>                                Chris Bryant
      >  
      >  
      >  
      >
      >
      >
      >
      > State
      > Date of Secession
      >
      > South Carolina
      > December 20, 1860
      >
      > Mississippi
      > January 9, 1861
      >
      > Florida
      > January 10, 1861
      >
      > Alabama
      > January 11, 1861
      >
      > Georgia
      > January 19, 1861
      >
      > Louisiana
      > January 26, 1861
      >
      > Texas
      > February 1, 1861
      >

    • jlawrence@kc.rr.com
      I enjoy this site and am not going to get tossed. Having said that, there was a five minute pause here and I am backing off because I don t want to get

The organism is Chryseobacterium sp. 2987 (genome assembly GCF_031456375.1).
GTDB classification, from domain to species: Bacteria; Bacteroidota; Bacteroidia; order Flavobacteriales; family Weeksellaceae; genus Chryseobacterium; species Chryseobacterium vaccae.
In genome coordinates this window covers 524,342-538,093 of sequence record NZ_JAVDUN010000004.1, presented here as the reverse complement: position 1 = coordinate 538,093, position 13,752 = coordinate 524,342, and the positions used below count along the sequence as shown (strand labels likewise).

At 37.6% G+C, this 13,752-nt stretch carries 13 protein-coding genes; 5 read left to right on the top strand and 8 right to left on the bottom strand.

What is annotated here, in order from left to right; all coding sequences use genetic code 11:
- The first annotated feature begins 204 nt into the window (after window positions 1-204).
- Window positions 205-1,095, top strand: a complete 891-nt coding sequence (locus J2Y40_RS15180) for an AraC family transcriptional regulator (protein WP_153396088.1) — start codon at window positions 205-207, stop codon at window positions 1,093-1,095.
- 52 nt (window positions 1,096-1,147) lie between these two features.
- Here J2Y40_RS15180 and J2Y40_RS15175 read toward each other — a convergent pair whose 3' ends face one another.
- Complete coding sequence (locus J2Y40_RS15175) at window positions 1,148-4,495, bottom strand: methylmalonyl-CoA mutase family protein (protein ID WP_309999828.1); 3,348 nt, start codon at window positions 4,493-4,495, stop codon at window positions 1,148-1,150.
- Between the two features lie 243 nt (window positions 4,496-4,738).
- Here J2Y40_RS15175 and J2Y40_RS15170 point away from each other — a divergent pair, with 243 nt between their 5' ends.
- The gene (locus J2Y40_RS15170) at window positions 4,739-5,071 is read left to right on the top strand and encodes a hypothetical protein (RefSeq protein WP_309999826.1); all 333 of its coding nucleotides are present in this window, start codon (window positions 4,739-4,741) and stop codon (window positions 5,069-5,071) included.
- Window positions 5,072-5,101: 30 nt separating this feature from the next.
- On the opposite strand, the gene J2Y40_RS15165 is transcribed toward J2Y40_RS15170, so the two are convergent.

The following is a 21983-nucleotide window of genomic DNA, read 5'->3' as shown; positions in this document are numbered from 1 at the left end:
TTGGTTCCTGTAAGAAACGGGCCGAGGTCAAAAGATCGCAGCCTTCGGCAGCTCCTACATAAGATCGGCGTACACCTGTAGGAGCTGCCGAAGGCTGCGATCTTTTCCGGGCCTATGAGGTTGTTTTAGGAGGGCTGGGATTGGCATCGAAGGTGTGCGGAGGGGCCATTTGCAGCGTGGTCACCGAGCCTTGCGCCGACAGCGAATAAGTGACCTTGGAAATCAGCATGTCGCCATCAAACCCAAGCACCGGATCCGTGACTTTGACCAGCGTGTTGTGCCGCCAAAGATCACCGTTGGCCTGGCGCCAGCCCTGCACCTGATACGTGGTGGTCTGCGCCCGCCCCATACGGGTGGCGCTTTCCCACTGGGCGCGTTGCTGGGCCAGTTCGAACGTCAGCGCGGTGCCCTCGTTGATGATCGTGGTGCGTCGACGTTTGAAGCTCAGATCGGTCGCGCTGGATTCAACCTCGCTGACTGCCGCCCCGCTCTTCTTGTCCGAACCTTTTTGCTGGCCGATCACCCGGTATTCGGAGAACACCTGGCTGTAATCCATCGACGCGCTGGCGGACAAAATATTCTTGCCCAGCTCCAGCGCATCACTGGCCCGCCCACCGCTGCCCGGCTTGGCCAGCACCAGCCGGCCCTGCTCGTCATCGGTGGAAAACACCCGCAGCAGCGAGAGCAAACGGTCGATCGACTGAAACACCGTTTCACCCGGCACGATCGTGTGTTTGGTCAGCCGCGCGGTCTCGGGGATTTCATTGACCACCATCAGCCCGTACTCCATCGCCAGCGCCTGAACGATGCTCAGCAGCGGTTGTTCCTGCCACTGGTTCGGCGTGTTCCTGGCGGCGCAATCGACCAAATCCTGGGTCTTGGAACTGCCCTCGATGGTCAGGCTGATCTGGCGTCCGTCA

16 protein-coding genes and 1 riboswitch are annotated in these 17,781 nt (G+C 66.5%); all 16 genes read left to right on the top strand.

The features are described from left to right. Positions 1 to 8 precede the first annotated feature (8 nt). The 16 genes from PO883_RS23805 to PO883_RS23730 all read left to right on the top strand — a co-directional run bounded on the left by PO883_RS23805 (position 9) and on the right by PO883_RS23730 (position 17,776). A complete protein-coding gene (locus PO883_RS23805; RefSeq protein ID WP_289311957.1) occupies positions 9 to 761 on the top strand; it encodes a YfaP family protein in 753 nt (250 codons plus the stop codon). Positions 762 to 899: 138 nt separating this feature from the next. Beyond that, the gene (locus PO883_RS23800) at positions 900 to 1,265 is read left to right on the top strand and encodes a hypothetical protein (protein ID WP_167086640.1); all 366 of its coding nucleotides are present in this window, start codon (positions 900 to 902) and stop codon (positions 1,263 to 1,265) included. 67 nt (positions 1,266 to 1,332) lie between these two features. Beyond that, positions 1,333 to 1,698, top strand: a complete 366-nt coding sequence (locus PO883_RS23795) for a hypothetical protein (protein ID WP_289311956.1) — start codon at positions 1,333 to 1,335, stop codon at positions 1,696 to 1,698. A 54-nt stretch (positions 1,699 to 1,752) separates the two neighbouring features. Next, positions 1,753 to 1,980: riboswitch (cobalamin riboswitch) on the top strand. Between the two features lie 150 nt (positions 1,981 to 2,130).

Message 56 of 56 , Feb 14, 2011
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        I enjoy this site and am not going to get tossed.
        Having said that, there was a five minute pause here and I am backing off because I don't want to get shotgunned. Think I'll lay low and figure out what I can say.
        Regards,
        Jack

        Sent from my Verizon Wireless BlackBerry


        From: chris bryant <paladinsf@...>
        Sender: civilwarwest@yahoogroups.com
        Date: Mon, 14 Feb 2011 14:32:38 -0800 (PST)
        To: <civilwarwest@yahoogroups.com>
        ReplyTo: civilwarwest@yahoogroups.com
        Subject: Re: [civilwarwest] Re: Happy 199th Alexander Stephens

        Oh c'mon,Jack.If you're going to say something like that,give us a little more.I'm interested in starting some discussion,not ending it.

        --- On Mon, 2/14/11, jlawrence@... <jlawrence@...> wrote:

        From: jlawrence@... <jlawrence@...>